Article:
This is a sample of the whole page, and those items which he crossed out, are here so reproduced. From the nature of the items listed, and from the way some, like the Bible in this excerpt, are reentered crossed off, I sometime ago concluded that the list was begun very early, and that the items crossed probably represent books that he had read. And after a more minute study of the Catalogue, together with other sources of Edwards’ reading, I still hold the opinion as far as its early pages are concerned. There is a notation in the middle of the first page which reads “vid Aug 28 1723,” and I think that it probably refers to his diary of that date, which imposes a discipline upon himself bordering on unctiousness:
When I want books to read; yea, when I have not very good books, not to spend time in reading them, but in reading the scriptures, in perusing Resolutions, Reflexions, &c., in writing on Types of the Scripture, and other things, in studying the Languages, and in spending more time in private duties.429
Probably the jottings on this envelope gave him the idea of keeping a record of books that he did not wish to forget, for the Catalogue proper begins on the first bound sheet, numbered one, and the envelope is set loosely into it. Page one430 has other notations besides the comparatively simple horizontal line; a few items are crossed off in that way, but in addition all of them have a vertical or diagonal line drawn through, not as if they all had been crossed off at once, but as if they had been checked at different times. For example:
Lock of Education
the independent Whigg
Bp X Burnets Pastoral Care
*Bp Burnets X history of the Reformation
Jenkins Reasonableness & certainty of the Xtian Religion
Dr Cheyne’s Religious Philosophie book
Sir Isaac Newton’s mathematick Philosophy more easily demonstrated with Dr halley’s account of Comets illustrated being 40 Lectures Read in the Publick Schools of Cambridge by Mr Whiston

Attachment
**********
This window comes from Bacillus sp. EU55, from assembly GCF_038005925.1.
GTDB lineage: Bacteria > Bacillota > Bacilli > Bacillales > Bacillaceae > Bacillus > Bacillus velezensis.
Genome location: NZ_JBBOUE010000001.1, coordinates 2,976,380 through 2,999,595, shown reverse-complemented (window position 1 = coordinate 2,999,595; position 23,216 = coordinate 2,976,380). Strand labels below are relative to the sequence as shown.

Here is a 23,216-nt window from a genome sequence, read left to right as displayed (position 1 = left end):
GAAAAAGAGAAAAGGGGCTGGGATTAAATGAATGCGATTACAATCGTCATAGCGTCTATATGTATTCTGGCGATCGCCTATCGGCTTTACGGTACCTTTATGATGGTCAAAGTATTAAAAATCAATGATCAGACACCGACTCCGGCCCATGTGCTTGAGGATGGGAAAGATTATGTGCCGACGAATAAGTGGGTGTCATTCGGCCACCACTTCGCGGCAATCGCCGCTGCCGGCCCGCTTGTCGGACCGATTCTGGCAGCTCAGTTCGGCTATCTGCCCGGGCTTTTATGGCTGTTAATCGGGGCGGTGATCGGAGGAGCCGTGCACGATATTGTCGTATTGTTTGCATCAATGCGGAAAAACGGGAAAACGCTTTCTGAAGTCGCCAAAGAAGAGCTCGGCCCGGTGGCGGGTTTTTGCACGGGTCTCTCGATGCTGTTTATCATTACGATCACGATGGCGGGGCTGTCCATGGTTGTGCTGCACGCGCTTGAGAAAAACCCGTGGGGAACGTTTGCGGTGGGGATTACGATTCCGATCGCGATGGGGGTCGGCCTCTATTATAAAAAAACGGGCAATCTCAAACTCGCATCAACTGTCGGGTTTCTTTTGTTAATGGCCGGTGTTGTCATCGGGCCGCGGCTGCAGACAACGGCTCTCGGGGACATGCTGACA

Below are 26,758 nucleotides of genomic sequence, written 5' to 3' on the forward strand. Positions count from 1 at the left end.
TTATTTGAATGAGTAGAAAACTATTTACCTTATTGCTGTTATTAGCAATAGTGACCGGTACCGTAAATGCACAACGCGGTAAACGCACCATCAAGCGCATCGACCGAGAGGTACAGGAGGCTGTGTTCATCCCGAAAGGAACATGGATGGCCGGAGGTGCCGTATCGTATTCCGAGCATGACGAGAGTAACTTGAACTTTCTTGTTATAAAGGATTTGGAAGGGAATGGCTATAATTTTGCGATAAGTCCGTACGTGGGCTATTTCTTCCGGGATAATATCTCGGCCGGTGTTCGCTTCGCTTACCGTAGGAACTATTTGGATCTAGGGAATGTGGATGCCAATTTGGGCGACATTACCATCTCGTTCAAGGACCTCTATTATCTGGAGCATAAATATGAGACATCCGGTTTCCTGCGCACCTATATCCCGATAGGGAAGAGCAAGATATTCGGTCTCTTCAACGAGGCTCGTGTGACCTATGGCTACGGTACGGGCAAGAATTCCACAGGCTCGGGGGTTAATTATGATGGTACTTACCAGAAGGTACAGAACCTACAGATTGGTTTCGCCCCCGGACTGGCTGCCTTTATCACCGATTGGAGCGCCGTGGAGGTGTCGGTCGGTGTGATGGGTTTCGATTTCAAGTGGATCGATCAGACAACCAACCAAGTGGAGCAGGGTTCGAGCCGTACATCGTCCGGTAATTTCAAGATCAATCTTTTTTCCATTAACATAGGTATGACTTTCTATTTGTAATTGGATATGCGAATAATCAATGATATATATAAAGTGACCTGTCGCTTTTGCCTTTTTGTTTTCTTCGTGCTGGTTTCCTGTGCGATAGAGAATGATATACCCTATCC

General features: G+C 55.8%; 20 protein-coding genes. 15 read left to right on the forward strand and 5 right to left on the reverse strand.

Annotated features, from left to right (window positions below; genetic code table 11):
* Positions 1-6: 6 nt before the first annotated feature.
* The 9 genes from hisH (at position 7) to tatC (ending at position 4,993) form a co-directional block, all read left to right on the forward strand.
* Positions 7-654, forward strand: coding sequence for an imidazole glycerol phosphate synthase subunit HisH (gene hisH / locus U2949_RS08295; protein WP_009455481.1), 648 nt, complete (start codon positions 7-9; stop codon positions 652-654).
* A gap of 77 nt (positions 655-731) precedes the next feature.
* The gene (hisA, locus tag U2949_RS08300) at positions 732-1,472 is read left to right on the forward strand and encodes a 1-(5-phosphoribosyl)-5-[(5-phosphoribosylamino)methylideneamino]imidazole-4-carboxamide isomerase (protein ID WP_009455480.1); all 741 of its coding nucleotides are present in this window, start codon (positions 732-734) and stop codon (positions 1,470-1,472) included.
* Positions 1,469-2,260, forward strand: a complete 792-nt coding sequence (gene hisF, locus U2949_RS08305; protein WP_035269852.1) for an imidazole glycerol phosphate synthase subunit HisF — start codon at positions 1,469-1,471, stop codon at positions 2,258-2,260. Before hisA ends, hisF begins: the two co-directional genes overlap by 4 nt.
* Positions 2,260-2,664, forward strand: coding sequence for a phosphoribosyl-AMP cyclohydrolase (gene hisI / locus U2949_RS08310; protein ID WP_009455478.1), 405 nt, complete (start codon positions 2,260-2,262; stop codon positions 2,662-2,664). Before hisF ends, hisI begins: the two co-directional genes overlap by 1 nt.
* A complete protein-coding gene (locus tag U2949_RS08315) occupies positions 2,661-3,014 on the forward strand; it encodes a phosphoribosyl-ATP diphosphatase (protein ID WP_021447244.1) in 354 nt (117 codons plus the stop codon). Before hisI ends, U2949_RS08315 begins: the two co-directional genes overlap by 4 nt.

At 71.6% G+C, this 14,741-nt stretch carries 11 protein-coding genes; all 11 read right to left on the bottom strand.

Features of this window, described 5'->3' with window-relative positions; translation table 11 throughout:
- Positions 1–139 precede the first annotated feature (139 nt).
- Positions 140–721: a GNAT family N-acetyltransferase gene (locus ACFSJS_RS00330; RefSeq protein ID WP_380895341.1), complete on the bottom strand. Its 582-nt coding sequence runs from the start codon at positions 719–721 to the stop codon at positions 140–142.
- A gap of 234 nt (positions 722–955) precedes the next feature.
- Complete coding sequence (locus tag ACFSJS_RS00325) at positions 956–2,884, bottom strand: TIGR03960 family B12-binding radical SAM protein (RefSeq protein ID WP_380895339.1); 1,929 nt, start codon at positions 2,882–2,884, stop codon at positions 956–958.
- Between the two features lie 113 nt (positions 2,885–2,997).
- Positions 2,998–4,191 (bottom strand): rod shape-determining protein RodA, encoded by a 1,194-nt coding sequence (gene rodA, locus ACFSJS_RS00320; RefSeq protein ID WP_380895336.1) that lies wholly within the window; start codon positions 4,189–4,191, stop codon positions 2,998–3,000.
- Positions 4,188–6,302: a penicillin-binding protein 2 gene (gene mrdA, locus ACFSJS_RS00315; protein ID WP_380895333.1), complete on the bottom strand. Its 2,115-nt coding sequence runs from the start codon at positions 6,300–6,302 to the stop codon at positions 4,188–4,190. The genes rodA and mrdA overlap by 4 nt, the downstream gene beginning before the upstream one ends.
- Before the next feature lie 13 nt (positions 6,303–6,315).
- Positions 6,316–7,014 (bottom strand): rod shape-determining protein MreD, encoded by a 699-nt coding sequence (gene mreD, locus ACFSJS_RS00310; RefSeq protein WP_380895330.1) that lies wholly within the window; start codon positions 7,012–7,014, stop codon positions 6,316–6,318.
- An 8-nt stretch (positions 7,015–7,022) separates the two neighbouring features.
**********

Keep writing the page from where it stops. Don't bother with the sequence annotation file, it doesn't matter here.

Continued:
In addition to the lines, there now and then appears a X or a star. No amount of study makes these markings clear. The two sides of the envelope and the first three numbered pages of the Catalogue contain well over half of the total list of entries, which seldom are accompanied by comments of any sort. But as one progresses through the Catalogue one finds such diverse items as the following:
To Read the bible Comparing it with the key of
the bible [page A]
a new comparison of all Religions with the Xtian. That
I have seen at New Haven [page 2]
Sir Isaac Newton’s Observations on the Prophecies
Refer’d to in the London Magazine in April 1736 [page 5].
X Dr Doddridges Family Expositor of which I have
Proposals for printing by subscription from Dr.
Colman [page 7].
An Inquiry into the original of our Idea of Beauty
that seems a very ingenious thing by the specimens
of that Book in Chambers431 under the word Common Places
where tis mentiond as a Book in octavo. & the 199
pages Referd to. also under the word Evil [page 8]
X To send for a number of the narratives of the wicked
Life & Remarkable Conversion of Patience Boston alias
Samson who was Executed at York July 24. 1734432 [page 8].
additions from his other writings a Book in the Spring-
field Library433 [page 10]
Two vol of sermons one on the Power & Grace of X and
Evidence of holy Gospel the 2nd Edition and the other a
series of Discourses on the Important Subject of Regen-
eration. Both By Dr Doddridge. mentioned in his Letter
to me [page 10]
The whole concern of man in what he ought to know & do
in order to Eternal Salvation laid down in a plain &
familiar way for the use of all, but especially the
meanest reader. divided into seventeen Chapters by
John Edwards D.D. of which see the printed advertisement
in the drawer in which this is commonly laid [page 11].
X Discourses deliverd at Cambridge against Arminianism by
Mr. William Hammond A.B. against Arminianism. a Large
Pamphlet which Mr. Brainerd says is lately come over to
Boston which Dr. Pynchon bought one of [page 16].
Mr. McLaurin Professor of Mathematicks in Edinburgh his
account of Sir Isaac Newtons discoveries. Mentiond by his
Brother Mr. McLaurin of Glasgow in his Letter to me of
April 14. 1748 [page 17].